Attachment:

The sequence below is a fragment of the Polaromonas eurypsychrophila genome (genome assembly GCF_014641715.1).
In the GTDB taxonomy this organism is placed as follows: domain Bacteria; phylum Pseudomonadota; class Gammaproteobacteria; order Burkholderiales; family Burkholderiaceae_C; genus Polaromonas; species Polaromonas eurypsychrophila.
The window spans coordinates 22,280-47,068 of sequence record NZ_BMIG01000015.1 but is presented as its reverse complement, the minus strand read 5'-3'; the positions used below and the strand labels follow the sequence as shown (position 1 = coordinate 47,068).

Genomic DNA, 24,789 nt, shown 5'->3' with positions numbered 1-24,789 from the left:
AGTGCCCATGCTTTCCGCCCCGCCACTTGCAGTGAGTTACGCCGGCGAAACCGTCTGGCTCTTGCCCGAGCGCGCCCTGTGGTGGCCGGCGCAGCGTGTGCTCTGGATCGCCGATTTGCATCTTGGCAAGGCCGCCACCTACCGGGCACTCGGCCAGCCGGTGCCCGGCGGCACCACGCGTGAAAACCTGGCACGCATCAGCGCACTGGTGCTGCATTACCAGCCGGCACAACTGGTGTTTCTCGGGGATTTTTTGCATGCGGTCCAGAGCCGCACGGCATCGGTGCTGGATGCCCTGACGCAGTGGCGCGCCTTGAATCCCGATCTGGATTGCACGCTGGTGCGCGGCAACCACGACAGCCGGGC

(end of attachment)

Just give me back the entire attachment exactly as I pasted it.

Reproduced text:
The sequence below is a fragment of the Polaromonas eurypsychrophila genome (genome assembly GCF_014641715.1).
In the GTDB taxonomy this organism is placed as follows: domain Bacteria; phylum Pseudomonadota; class Gammaproteobacteria; order Burkholderiales; family Burkholderiaceae_C; genus Polaromonas; species Polaromonas eurypsychrophila.
The window spans coordinates 22,280-47,068 of sequence record NZ_BMIG01000015.1 but is presented as its reverse complement, the minus strand read 5'-3'; the positions used below and the strand labels follow the sequence as shown (position 1 = coordinate 47,068).

Genomic DNA, 24,789 nt, shown 5'->3' with positions numbered 1-24,789 from the left:
AGTGCCCATGCTTTCCGCCCCGCCACTTGCAGTGAGTTACGCCGGCGAAACCGTCTGGCTCTTGCCCGAGCGCGCCCTGTGGTGGCCGGCGCAGCGTGTGCTCTGGATCGCCGATTTGCATCTTGGCAAGGCCGCCACCTACCGGGCACTCGGCCAGCCGGTGCCCGGCGGCACCACGCGTGAAAACCTGGCACGCATCAGCGCACTGGTGCTGCATTACCAGCCGGCACAACTGGTGTTTCTCGGGGATTTTTTGCATGCGGTCCAGAGCCGCACGGCATCGGTGCTGGATGCCCTGACGCAGTGGCGCGCCTTGAATCCCGATCTGGATTGCACGCTGGTGCGCGGCAACCACGACAGCCGGGC